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made with VMD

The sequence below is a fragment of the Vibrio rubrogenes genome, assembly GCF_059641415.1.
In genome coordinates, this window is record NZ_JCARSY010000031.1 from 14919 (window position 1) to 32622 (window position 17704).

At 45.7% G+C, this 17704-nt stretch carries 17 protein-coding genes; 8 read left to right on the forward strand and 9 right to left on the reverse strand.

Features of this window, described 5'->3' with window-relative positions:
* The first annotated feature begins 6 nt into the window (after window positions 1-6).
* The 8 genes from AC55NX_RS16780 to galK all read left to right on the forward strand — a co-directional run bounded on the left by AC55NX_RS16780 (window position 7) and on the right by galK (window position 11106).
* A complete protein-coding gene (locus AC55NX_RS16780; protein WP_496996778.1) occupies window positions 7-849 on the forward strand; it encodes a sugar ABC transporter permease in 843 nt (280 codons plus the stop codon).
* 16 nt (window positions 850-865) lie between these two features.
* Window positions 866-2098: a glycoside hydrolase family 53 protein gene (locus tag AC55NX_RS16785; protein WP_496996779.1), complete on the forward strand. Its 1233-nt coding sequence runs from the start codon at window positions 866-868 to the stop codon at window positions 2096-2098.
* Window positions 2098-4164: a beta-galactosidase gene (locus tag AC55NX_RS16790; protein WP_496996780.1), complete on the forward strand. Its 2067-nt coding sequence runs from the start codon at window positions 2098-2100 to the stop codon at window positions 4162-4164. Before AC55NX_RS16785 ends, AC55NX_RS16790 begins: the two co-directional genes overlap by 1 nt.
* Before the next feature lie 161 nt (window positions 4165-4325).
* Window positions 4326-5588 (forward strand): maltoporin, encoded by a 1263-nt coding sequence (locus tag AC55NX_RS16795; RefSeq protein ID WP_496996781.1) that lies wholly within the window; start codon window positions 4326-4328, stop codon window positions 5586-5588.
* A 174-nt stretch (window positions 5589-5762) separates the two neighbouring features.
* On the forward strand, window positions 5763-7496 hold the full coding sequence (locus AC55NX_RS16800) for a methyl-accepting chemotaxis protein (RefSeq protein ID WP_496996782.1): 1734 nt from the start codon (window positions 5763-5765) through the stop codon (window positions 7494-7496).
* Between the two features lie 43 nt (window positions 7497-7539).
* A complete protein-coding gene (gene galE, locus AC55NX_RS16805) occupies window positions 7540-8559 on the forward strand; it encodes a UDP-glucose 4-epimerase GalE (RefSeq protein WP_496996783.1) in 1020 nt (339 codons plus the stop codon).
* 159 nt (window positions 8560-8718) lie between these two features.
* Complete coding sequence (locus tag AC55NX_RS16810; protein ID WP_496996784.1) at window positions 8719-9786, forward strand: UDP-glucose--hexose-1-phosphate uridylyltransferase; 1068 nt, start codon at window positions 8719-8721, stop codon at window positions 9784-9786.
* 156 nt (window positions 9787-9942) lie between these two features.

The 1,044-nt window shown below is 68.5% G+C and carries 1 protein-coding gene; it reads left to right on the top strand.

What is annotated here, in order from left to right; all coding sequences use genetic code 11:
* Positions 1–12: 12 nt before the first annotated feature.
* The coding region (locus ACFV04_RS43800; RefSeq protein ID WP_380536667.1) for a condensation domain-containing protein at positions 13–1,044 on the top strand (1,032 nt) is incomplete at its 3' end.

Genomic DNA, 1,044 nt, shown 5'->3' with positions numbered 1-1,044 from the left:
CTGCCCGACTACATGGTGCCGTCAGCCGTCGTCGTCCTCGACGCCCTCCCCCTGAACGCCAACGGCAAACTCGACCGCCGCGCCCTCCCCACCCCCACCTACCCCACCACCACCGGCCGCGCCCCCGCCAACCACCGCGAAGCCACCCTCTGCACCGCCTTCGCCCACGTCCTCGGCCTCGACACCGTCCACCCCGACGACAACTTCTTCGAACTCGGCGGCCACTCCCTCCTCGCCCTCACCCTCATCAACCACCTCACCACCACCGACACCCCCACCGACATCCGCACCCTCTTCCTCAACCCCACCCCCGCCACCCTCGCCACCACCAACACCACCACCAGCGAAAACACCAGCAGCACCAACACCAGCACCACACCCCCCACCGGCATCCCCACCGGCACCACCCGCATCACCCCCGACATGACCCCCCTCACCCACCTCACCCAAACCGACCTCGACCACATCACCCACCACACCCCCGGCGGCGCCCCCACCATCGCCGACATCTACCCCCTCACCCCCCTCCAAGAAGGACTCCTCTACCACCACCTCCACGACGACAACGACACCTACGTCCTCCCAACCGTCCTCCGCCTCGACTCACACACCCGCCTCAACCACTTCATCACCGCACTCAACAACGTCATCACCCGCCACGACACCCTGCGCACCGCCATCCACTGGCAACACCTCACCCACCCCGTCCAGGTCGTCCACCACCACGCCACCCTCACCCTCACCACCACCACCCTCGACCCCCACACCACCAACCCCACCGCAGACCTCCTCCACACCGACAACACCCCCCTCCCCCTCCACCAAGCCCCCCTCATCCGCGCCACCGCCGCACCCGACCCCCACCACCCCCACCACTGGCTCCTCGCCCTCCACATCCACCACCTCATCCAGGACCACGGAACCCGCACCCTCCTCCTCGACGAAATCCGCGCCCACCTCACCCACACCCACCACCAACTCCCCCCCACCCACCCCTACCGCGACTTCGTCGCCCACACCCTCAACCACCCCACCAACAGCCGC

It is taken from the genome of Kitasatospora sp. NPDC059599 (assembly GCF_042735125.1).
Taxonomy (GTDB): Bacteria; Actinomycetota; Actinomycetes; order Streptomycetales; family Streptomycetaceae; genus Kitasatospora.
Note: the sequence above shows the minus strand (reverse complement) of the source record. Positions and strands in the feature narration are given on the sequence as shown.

The latest release of VMD brings many advances that help researchers prepare, analyze, and visualize molecular simulations. The new QwikMD plugin streamlines key simulation preparation and analysis tasks, and guides users in the creation of reusable simulation workflows and protocols. VMD now includes several advanced features for parallel analysis and visualization of cellular-scale simulations, as reported here, and here. VMD 1.9.3 strengthens collaboration between experimental and computational biologists by supporting a broader range of experimental density map image formats, such as those used in cryo-electron tomography. Many updated plugins are included in VMD 1.9.3, including tools for analysis of free energy perturbation simulations, MDFF hybrid structure fitting, ffTK force field parameterization, and normal mode analysis. VMD 1.9.3 adds support for new hardware and operating system platforms including IBM OpenPOWER (ORNL Summit), a variety of GPU-accelerated ARM SoCs, the Amazon AWS EC2 cloud, and most recently, the Intel Xeon Phi Knight's Landing many-core CPU (TACC Stampede 2, Argonne Theta). The VMD 1.9.3 release adds stunning graphics produced using interactive ray tracing using the latest multi-core CPUs and GPU accelerators, enabling 360-degree panoramic movie rendering for VR headsets, as reported here, and here. Interactive ray tracing makes the task of getting a molecular image "just right" much easier than ever before; it also enables rendering of spectacular movies for communication of scientific results. A VR movie rendering tutorial assists users with the steps required in rendering and encoding VR movies for upload to YouTube for display using VR headsets such as Google Cardboard, Oculus Rift, and GearVR. More details about VMD 1.9.3 features can be found here.